The other thing is that shouldn't Donna have been there at the beginning up until Diane McBride was erased as that was established as when it had started?

This author also gave me one of those 'FINALLY!' moments when he acknowledged Diane McBride on the committee, the only one to do so! Even though her role was only brief because she'd then been erased by Sam's impending murder.

Now with Al's leap into 1988 I had a few issues other than the retrieval program logic.
Two factors peeved me the most; Al meeting his past self and his considering warning Sam not to get into the accelerator early.
Though I did like the opportunity he'd taken with his past self, to whip the younger drunk into shape it still wasn't smart. That's kind of time travel 101, most time travel fiction advises against that.
Then it made no sense for Al to even think about keeping Sam from leaping early when he'd watched one of the changes Sam made while leaping save his life in the form of Dana Barrenger-LoNigro who'd provided the distraction which allowed Al to disarm Ann-Marie. Very interesting use of her character by the way and to have connected her to a character in the mud wrestling leap. Not only that but Al knows very well how important all the changes Sam makes are especially with the closeness he'd felt to Jimmy.

Personally I thought the whole leap wasn't done from the best angle, that it not only would have fulfilled the purpose more effectively but would have provided the project with something interesting to work with had Al been lept into Sam himself. This is a version of Sam that had begun to plan the project so while they'd probably still have to be careful of what they revealed, perhaps he could have been useful. Though the opportunity for Al to hug Sam, which was nice, was probably the central reason for not taking this route.
This would have also prevented a potential flaw which crossed my mind; considering their brain cell connection shouldn't the 1988 Sam have been able to see Al not the aura? It's slightly implied by the lack of repeat occurrences that they may have adjusted Al's side of that while in the imagining chamber after Samantha Stormer. Though that is completely inconclusive so it was actually a smart move not to work with it. There is also the trigger of their making psychical contact however, an effect that had been observed in the waiting room between Al's leapee and the mud wrestler leapee. shouldn't that have worked both ways?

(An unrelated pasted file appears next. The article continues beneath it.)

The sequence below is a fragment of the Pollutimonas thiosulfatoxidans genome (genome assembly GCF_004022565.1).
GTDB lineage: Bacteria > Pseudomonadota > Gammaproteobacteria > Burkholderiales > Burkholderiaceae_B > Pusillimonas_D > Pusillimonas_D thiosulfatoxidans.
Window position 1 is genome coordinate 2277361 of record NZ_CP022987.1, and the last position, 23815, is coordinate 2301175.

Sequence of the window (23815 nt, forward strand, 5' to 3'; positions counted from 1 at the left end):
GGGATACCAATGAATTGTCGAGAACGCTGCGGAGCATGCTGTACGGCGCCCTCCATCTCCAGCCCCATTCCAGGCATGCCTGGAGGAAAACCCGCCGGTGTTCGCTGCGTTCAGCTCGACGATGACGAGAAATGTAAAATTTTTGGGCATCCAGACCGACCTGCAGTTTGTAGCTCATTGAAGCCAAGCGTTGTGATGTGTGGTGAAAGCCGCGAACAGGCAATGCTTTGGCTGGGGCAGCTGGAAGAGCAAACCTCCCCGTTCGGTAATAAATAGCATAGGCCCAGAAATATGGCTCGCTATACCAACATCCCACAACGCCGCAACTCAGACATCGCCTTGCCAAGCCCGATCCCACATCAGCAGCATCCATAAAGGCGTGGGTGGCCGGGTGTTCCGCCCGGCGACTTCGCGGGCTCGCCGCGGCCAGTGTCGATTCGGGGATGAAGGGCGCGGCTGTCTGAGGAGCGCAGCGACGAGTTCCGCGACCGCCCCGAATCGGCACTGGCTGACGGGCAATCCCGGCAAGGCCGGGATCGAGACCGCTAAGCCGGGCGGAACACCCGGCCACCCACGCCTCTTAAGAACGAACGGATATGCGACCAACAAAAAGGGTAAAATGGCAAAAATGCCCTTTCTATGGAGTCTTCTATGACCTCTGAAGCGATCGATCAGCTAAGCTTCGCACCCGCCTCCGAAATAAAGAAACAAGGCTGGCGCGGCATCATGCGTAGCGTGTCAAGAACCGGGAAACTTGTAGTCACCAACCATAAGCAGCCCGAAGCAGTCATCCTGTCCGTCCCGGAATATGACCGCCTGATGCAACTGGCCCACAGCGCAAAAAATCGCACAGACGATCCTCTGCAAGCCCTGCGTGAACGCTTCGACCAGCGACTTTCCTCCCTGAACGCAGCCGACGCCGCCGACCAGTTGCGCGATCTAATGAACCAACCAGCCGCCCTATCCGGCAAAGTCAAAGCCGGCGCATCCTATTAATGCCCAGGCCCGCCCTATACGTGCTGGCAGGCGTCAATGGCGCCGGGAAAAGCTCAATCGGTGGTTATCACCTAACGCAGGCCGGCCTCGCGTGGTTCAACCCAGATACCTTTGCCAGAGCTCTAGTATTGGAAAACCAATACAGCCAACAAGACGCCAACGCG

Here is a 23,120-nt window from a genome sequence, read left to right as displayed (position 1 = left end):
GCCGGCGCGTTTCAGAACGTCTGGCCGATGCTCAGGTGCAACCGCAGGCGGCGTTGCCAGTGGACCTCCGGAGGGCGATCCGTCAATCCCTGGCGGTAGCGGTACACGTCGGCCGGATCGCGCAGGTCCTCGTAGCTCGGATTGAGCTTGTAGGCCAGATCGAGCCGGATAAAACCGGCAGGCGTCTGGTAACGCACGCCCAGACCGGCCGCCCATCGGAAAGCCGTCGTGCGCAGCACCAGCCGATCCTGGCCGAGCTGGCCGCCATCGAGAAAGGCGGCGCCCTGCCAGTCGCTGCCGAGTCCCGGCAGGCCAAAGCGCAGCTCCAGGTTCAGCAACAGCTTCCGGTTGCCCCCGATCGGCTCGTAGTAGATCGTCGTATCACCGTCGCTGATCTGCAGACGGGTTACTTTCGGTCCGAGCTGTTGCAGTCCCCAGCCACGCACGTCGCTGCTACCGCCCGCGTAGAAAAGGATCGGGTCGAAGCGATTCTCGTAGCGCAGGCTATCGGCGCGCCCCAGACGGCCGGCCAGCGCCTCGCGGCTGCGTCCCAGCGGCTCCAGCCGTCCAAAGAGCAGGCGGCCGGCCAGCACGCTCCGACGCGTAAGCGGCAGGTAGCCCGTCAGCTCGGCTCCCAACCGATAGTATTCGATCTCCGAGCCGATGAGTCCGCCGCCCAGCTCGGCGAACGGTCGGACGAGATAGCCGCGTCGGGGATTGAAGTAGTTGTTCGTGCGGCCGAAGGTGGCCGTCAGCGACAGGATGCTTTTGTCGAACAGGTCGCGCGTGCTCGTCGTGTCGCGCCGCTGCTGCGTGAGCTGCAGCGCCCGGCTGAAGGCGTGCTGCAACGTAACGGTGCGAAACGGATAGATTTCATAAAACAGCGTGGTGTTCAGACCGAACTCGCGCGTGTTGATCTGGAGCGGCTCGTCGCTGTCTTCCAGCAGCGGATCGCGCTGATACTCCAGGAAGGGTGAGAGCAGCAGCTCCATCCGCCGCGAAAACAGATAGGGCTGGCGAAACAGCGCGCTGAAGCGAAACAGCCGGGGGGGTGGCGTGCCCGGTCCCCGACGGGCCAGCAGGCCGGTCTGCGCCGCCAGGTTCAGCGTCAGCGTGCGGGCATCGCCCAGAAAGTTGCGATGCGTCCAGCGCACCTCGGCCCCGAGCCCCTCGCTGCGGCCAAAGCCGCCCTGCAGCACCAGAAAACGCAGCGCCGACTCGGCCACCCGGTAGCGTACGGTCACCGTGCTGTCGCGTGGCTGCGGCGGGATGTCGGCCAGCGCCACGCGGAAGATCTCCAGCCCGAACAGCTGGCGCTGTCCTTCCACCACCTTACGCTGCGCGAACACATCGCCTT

What I did like about Al's leap was the use of Sammy Jo as his hologram. How it had somewhat introduced us to what we might have needed to expect from the sixth season of the show that was under consideration. Supposedly in at least the opening episode Al was supposed to leap to find Sam whose aura hadn't returned to the waiting room with Sammy Jo as his hologram.

One thing that confused me was the whole thing Al tried with the mason jar? I didn't grasp what that was.

The one positive thing that came from the choice of Al's leapee was the interaction between him and the mud wrestler leapee in the waiting room and how Gooshi had threatened to use a photo of Sam and Al's auras waltzing as Christmas cards. Plus Beeks' ick reaction was priceless. Too bad we couldn't get an opinion from Sam, that had me quite intrigued.

Overall 5/5 stars. Excellent.